Please see the disclaimer.
Have you heard about the Internet of Things (IoT)? It is basically about making devices “smart” and hooking them up to the Internet.
And it’s a terrible idea.
Don’t believe me? A hacker broke into a Google Nest and cranked up the heat. A baby monitor was hacked, and the hacker said that he was going to kidnap the baby. Another two hackers broke into Ring cameras and talked to young girls.
Remember this video?
“On the Internet, there is no such thing as distance.” As he said, any crook can talk to any device. And if those devices have any vulnerabilities, he can take control of it too.
The security of smart devices is abysmally bad across the board.
As someone who is trying to be a professional programmer, I can only make one recommendation regarding smart devices:
Do NOT use smart devices.
At all. The sole exception is a smartphone, but I recommend thinking carefully about whether you will use a cell phone at all.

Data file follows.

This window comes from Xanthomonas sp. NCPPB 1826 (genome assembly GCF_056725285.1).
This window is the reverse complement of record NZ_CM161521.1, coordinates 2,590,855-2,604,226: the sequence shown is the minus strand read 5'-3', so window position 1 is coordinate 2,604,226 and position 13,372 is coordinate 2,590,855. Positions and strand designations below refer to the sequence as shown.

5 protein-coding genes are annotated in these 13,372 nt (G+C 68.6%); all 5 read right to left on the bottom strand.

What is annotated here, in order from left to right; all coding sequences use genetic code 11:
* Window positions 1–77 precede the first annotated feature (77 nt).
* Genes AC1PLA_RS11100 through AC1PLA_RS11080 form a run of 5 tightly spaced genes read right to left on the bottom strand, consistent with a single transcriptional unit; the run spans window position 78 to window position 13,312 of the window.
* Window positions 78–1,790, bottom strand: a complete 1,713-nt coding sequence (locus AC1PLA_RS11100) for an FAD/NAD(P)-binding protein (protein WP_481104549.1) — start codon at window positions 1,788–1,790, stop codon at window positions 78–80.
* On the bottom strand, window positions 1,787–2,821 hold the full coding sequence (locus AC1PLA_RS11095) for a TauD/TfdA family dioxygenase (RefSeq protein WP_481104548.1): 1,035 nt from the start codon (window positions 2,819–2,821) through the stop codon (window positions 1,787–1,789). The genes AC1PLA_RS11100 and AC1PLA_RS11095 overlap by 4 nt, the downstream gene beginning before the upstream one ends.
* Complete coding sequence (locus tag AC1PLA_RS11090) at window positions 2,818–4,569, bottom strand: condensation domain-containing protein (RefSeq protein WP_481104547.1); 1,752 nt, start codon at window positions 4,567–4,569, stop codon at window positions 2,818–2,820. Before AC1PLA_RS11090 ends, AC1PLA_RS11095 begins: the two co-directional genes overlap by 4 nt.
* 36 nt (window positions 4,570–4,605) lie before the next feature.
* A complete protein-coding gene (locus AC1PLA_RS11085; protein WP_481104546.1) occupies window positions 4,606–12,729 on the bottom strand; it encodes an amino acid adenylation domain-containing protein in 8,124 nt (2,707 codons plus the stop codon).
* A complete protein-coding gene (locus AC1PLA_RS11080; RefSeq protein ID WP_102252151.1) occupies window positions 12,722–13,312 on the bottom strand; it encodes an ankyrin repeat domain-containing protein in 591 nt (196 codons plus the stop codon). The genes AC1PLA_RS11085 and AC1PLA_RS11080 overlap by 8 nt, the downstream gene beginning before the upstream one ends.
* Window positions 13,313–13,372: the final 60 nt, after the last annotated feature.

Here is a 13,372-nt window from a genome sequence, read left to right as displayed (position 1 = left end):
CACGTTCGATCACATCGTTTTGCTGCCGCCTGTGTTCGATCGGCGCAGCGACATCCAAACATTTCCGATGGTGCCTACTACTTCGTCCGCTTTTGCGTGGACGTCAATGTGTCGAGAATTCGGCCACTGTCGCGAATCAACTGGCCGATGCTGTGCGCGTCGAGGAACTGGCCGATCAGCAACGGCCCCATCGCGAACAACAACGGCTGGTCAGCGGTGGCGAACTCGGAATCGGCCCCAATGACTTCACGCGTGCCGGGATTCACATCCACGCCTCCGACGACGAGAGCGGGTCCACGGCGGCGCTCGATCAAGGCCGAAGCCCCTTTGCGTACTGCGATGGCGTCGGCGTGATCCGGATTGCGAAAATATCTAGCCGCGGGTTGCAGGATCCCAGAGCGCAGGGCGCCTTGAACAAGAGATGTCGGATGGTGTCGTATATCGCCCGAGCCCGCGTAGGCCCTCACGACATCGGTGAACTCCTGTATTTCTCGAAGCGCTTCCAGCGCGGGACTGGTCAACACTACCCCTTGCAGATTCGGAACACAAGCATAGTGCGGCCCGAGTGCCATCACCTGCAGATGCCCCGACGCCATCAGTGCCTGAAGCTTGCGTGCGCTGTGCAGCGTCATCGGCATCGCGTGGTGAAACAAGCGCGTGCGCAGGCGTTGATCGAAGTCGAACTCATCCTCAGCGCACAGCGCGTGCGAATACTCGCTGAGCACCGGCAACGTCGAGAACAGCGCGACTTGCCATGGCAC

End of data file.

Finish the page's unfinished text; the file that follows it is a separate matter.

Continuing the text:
For me personally, I use a smartphone, but that it because I use an encrypted messaging app. You should think carefully about whether you need a smartphone at all.
As for everything else, get rid of it, especially if it’s your security system. If a hacker managed to take control of your security system, you are screwed. But they can do all sorts of damage, even psychological damage, using anything.
I am deadly serious about this. My wife and I received a gift recently (‘tis the season!) of a Facebook Portal Mini. And we are getting rid of it without even opening it. My wife and I agree that we will not even plug it in. And when I was put up in a hotel by A Big Company™, I checked the room for smart devices and unplugged them all.
Make sure you unplug them, not just turn them off. Some are designed to always stay on listening for key words.
Also, funny story: one of the devices was an Amazon Echo. As I was approaching to unplug it, I said, “Alexa, stop spying on me.”
And I kid you not, it said something to the effect of: “I do not spy on you. I only share what data you allow me to share.”
In conclusion, the dangers of the Internet are not just confined to our desktops and phones; they are seeping into our homes through other devices.